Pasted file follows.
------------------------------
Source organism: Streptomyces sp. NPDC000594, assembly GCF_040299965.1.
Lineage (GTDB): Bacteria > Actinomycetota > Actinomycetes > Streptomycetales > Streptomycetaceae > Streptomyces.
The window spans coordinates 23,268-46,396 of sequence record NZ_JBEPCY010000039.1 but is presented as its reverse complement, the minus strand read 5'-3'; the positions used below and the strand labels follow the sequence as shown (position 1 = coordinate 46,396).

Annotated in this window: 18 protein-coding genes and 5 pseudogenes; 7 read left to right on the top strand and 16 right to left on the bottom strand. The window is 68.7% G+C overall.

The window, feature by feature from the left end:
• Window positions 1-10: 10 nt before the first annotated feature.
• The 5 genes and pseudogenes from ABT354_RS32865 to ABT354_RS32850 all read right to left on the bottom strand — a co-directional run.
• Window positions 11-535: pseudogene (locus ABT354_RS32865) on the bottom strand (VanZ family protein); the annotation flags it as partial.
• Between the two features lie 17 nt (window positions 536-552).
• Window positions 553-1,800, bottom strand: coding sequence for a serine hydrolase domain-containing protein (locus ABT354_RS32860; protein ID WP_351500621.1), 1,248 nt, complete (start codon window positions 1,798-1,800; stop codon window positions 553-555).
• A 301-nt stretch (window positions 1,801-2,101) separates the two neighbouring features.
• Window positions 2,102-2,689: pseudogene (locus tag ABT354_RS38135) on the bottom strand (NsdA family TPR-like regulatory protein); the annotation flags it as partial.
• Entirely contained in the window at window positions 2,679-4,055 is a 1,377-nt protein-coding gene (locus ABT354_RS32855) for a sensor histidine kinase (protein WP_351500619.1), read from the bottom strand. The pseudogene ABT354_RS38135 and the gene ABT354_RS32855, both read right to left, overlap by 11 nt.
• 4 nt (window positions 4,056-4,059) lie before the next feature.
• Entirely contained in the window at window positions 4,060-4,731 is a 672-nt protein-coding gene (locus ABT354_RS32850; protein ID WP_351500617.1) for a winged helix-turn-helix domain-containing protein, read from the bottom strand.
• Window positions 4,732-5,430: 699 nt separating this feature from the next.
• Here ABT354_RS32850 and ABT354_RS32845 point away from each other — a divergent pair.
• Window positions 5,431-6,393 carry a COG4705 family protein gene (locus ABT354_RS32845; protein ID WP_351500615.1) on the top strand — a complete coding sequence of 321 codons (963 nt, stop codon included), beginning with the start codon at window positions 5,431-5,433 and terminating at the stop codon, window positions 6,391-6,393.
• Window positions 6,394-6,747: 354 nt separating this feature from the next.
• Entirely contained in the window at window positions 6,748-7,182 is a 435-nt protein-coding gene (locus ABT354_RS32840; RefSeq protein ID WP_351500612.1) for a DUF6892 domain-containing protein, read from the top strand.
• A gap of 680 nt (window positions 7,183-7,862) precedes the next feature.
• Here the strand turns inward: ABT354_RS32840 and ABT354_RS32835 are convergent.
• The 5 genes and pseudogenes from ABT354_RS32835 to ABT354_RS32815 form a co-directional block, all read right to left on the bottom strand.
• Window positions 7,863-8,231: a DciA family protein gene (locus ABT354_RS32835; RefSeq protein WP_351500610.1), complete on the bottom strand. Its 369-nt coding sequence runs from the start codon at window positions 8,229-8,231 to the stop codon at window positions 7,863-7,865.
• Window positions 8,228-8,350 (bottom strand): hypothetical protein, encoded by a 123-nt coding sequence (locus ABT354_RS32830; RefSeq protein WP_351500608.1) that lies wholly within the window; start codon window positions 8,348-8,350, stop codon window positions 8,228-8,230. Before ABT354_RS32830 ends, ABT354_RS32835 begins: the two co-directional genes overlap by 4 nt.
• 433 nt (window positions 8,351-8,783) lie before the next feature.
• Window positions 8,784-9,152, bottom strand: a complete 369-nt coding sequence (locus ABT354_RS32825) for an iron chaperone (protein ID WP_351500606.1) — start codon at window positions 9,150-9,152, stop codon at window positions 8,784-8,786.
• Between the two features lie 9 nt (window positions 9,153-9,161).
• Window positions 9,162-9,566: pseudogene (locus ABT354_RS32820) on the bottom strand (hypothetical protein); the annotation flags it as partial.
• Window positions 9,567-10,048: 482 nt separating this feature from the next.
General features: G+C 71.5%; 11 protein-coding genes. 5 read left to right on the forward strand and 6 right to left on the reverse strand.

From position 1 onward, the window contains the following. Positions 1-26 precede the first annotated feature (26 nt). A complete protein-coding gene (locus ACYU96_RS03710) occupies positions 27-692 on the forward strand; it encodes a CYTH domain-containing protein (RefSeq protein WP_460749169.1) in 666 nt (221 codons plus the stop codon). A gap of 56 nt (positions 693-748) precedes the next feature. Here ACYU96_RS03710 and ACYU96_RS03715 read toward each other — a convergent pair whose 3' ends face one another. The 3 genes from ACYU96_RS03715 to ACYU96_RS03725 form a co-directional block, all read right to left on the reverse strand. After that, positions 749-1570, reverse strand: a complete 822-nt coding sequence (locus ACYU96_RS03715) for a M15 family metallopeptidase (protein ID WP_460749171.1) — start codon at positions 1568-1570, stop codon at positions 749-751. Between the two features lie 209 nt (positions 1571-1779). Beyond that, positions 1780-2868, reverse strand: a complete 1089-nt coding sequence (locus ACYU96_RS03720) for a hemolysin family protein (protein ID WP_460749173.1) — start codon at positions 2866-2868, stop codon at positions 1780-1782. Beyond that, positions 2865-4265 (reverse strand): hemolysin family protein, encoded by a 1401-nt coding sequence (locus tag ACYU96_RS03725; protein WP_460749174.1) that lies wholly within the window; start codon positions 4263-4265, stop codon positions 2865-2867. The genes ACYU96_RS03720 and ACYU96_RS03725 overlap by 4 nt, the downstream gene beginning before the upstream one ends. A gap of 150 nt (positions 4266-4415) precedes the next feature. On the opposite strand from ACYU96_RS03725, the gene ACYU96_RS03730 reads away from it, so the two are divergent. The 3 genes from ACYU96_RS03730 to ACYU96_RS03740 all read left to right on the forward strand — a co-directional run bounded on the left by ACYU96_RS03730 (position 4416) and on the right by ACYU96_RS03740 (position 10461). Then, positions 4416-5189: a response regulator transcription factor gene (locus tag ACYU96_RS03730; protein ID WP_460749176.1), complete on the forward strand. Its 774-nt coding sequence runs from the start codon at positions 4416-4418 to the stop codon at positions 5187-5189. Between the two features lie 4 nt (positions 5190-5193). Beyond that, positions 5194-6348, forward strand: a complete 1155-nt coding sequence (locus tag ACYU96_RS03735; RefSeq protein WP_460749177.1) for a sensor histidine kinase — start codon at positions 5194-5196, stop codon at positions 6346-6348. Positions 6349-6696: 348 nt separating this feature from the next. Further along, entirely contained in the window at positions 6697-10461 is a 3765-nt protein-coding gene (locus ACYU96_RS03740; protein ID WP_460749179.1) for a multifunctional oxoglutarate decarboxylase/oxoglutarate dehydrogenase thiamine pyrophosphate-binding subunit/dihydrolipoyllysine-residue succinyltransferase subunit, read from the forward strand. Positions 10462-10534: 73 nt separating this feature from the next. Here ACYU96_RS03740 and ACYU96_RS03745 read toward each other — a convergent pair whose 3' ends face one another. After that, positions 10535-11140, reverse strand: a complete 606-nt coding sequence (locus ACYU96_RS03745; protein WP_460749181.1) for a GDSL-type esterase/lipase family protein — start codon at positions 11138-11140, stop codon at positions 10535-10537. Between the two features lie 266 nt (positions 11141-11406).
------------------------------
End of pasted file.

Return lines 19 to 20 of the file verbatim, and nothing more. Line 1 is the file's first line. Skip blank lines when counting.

• Window positions 6,394-6,747: 354 nt separating this feature from the next.
• Entirely contained in the window at window positions 6,748-7,182 is a 435-nt protein-coding gene (locus ABT354_RS32840; RefSeq protein ID WP_351500612.1) for a DUF6892 domain-containing protein, read from the top strand.